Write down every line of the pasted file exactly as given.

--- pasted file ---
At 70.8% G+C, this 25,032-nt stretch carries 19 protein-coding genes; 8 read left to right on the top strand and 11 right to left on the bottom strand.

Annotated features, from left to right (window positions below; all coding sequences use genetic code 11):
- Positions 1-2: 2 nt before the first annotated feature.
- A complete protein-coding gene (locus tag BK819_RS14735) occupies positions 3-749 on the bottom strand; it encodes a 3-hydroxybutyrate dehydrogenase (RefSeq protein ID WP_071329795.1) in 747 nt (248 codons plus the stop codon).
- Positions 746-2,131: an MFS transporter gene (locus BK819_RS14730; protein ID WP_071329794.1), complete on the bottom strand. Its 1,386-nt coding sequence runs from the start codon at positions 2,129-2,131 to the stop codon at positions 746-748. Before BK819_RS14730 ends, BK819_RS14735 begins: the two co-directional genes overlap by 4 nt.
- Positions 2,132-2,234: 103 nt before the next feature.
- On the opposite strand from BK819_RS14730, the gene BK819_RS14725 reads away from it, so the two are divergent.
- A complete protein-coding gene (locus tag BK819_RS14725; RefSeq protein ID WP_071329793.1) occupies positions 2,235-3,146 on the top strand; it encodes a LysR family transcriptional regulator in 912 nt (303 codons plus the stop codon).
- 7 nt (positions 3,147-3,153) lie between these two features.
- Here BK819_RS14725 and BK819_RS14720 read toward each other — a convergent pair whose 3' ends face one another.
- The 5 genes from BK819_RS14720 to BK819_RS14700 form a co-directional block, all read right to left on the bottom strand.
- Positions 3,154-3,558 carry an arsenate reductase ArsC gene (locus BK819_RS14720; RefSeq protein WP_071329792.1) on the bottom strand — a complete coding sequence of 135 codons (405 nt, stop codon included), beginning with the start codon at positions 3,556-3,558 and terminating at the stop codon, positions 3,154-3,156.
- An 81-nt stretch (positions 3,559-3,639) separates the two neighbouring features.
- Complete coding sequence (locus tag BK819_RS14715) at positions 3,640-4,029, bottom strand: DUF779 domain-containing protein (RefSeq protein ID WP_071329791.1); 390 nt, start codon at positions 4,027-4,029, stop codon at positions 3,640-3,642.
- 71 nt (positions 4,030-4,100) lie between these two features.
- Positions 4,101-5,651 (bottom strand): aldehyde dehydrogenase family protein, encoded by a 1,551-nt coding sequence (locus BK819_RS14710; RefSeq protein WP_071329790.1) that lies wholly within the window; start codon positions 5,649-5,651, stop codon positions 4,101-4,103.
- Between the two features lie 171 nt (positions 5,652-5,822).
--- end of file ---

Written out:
At 70.8% G+C, this 25,032-nt stretch carries 19 protein-coding genes; 8 read left to right on the top strand and 11 right to left on the bottom strand.

Annotated features, from left to right (window positions below; all coding sequences use genetic code 11):
- Positions 1-2: 2 nt before the first annotated feature.
- A complete protein-coding gene (locus tag BK819_RS14735) occupies positions 3-749 on the bottom strand; it encodes a 3-hydroxybutyrate dehydrogenase (RefSeq protein ID WP_071329795.1) in 747 nt (248 codons plus the stop codon).
- Positions 746-2,131: an MFS transporter gene (locus BK819_RS14730; protein ID WP_071329794.1), complete on the bottom strand. Its 1,386-nt coding sequence runs from the start codon at positions 2,129-2,131 to the stop codon at positions 746-748. Before BK819_RS14730 ends, BK819_RS14735 begins: the two co-directional genes overlap by 4 nt.
- Positions 2,132-2,234: 103 nt before the next feature.
- On the opposite strand from BK819_RS14730, the gene BK819_RS14725 reads away from it, so the two are divergent.
- A complete protein-coding gene (locus tag BK819_RS14725; RefSeq protein ID WP_071329793.1) occupies positions 2,235-3,146 on the top strand; it encodes a LysR family transcriptional regulator in 912 nt (303 codons plus the stop codon).
- 7 nt (positions 3,147-3,153) lie between these two features.
- Here BK819_RS14725 and BK819_RS14720 read toward each other — a convergent pair whose 3' ends face one another.
- The 5 genes from BK819_RS14720 to BK819_RS14700 form a co-directional block, all read right to left on the bottom strand.
- Positions 3,154-3,558 carry an arsenate reductase ArsC gene (locus BK819_RS14720; RefSeq protein WP_071329792.1) on the bottom strand — a complete coding sequence of 135 codons (405 nt, stop codon included), beginning with the start codon at positions 3,556-3,558 and terminating at the stop codon, positions 3,154-3,156.
- An 81-nt stretch (positions 3,559-3,639) separates the two neighbouring features.
- Complete coding sequence (locus tag BK819_RS14715) at positions 3,640-4,029, bottom strand: DUF779 domain-containing protein (RefSeq protein ID WP_071329791.1); 390 nt, start codon at positions 4,027-4,029, stop codon at positions 3,640-3,642.
- 71 nt (positions 4,030-4,100) lie between these two features.
- Positions 4,101-5,651 (bottom strand): aldehyde dehydrogenase family protein, encoded by a 1,551-nt coding sequence (locus BK819_RS14710; RefSeq protein WP_071329790.1) that lies wholly within the window; start codon positions 5,649-5,651, stop codon positions 4,101-4,103.
- Between the two features lie 171 nt (positions 5,652-5,822).